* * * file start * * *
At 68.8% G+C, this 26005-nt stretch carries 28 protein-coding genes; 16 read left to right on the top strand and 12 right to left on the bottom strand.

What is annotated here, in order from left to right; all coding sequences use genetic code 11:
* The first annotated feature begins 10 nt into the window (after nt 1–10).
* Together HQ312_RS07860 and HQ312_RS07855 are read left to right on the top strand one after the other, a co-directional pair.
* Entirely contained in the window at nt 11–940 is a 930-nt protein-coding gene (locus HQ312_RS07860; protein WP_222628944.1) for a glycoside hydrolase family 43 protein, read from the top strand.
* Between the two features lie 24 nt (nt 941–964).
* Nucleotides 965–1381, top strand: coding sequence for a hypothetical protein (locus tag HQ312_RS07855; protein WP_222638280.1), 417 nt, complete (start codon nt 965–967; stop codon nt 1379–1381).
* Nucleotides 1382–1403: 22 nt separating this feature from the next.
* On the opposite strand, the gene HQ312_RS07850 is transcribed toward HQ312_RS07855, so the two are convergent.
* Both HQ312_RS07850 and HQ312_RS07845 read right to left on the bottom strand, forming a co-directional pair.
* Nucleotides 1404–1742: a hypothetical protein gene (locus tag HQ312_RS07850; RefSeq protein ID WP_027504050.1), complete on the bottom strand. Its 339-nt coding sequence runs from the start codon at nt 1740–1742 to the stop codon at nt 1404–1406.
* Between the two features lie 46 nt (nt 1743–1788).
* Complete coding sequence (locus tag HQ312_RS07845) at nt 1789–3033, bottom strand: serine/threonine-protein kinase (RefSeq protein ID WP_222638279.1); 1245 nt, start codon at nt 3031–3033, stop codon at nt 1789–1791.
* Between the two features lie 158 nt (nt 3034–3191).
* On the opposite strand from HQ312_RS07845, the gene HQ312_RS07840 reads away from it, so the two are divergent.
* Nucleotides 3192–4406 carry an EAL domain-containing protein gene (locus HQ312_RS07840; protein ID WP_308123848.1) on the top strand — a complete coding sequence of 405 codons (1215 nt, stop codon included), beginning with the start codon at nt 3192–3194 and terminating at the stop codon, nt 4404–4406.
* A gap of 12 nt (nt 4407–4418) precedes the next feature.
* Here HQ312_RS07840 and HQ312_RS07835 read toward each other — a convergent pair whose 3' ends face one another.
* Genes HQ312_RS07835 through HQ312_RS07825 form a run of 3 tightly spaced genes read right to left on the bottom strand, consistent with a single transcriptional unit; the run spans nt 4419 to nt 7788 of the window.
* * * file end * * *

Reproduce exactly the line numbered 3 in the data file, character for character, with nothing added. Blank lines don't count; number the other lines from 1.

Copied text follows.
* The first annotated feature begins 10 nt into the window (after nt 1–10).